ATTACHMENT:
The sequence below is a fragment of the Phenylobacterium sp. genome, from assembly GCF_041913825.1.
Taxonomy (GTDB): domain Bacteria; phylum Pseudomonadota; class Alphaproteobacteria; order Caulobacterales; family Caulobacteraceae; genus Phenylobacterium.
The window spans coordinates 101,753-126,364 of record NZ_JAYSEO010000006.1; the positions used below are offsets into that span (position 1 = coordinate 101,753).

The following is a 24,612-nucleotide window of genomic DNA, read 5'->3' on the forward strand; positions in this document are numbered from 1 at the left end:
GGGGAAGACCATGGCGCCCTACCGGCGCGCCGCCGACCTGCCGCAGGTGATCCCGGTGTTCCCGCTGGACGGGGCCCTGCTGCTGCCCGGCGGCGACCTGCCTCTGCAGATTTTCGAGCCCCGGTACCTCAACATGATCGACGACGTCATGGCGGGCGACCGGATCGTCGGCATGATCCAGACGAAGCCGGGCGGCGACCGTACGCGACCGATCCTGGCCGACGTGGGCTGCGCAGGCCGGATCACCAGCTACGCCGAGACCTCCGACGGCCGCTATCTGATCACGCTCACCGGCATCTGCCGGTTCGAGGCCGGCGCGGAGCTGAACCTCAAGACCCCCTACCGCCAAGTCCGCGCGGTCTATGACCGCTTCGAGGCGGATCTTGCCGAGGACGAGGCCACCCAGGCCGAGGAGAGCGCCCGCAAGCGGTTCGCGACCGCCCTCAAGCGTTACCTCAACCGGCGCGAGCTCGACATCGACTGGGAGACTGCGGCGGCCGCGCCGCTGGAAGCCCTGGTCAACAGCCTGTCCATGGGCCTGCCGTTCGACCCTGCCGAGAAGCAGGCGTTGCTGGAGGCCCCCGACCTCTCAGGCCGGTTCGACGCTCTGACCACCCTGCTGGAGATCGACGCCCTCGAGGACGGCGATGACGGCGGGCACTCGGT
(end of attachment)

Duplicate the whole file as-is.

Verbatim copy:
The sequence below is a fragment of the Phenylobacterium sp. genome, from assembly GCF_041913825.1.
Taxonomy (GTDB): domain Bacteria; phylum Pseudomonadota; class Alphaproteobacteria; order Caulobacterales; family Caulobacteraceae; genus Phenylobacterium.
The window spans coordinates 101,753-126,364 of record NZ_JAYSEO010000006.1; the positions used below are offsets into that span (position 1 = coordinate 101,753).

The following is a 24,612-nucleotide window of genomic DNA, read 5'->3' on the forward strand; positions in this document are numbered from 1 at the left end:
GGGGAAGACCATGGCGCCCTACCGGCGCGCCGCCGACCTGCCGCAGGTGATCCCGGTGTTCCCGCTGGACGGGGCCCTGCTGCTGCCCGGCGGCGACCTGCCTCTGCAGATTTTCGAGCCCCGGTACCTCAACATGATCGACGACGTCATGGCGGGCGACCGGATCGTCGGCATGATCCAGACGAAGCCGGGCGGCGACCGTACGCGACCGATCCTGGCCGACGTGGGCTGCGCAGGCCGGATCACCAGCTACGCCGAGACCTCCGACGGCCGCTATCTGATCACGCTCACCGGCATCTGCCGGTTCGAGGCCGGCGCGGAGCTGAACCTCAAGACCCCCTACCGCCAAGTCCGCGCGGTCTATGACCGCTTCGAGGCGGATCTTGCCGAGGACGAGGCCACCCAGGCCGAGGAGAGCGCCCGCAAGCGGTTCGCGACCGCCCTCAAGCGTTACCTCAACCGGCGCGAGCTCGACATCGACTGGGAGACTGCGGCGGCCGCGCCGCTGGAAGCCCTGGTCAACAGCCTGTCCATGGGCCTGCCGTTCGACCCTGCCGAGAAGCAGGCGTTGCTGGAGGCCCCCGACCTCTCAGGCCGGTTCGACGCTCTGACCACCCTGCTGGAGATCGACGCCCTCGAGGACGGCGATGACGGCGGGCACTCGGT